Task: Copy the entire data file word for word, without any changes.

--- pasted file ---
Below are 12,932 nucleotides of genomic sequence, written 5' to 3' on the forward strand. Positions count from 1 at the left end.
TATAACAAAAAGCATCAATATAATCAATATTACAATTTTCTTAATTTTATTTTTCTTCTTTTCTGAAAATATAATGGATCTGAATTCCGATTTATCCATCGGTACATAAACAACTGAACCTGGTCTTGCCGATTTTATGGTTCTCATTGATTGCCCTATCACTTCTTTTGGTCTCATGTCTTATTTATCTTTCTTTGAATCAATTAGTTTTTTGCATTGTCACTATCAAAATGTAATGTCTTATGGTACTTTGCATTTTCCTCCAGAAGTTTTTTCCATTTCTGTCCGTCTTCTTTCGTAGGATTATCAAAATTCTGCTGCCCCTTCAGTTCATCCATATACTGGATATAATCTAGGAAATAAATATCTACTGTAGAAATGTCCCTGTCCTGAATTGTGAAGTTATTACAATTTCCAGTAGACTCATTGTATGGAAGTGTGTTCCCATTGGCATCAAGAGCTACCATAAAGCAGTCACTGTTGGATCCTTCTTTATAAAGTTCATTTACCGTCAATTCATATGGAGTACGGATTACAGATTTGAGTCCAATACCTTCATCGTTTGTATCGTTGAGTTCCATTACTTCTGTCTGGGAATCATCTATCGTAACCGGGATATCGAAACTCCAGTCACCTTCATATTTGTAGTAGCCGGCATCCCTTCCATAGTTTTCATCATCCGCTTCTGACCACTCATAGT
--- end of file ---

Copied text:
Below are 12,932 nucleotides of genomic sequence, written 5' to 3' on the forward strand. Positions count from 1 at the left end.
TATAACAAAAAGCATCAATATAATCAATATTACAATTTTCTTAATTTTATTTTTCTTCTTTTCTGAAAATATAATGGATCTGAATTCCGATTTATCCATCGGTACATAAACAACTGAACCTGGTCTTGCCGATTTTATGGTTCTCATTGATTGCCCTATCACTTCTTTTGGTCTCATGTCTTATTTATCTTTCTTTGAATCAATTAGTTTTTTGCATTGTCACTATCAAAATGTAATGTCTTATGGTACTTTGCATTTTCCTCCAGAAGTTTTTTCCATTTCTGTCCGTCTTCTTTCGTAGGATTATCAAAATTCTGCTGCCCCTTCAGTTCATCCATATACTGGATATAATCTAGGAAATAAATATCTACTGTAGAAATGTCCCTGTCCTGAATTGTGAAGTTATTACAATTTCCAGTAGACTCATTGTATGGAAGTGTGTTCCCATTGGCATCAAGAGCTACCATAAAGCAGTCACTGTTGGATCCTTCTTTATAAAGTTCATTTACCGTCAATTCATATGGAGTACGGATTACAGATTTGAGTCCAATACCTTCATCGTTTGTATCGTTGAGTTCCATTACTTCTGTCTGGGAATCATCTATCGTAACCGGGATATCGAAACTCCAGTCACCTTCATATTTGTAGTAGCCGGCATCCCTTCCATAGTTTTCATCATCCGCTTCTGACCACTCATAGT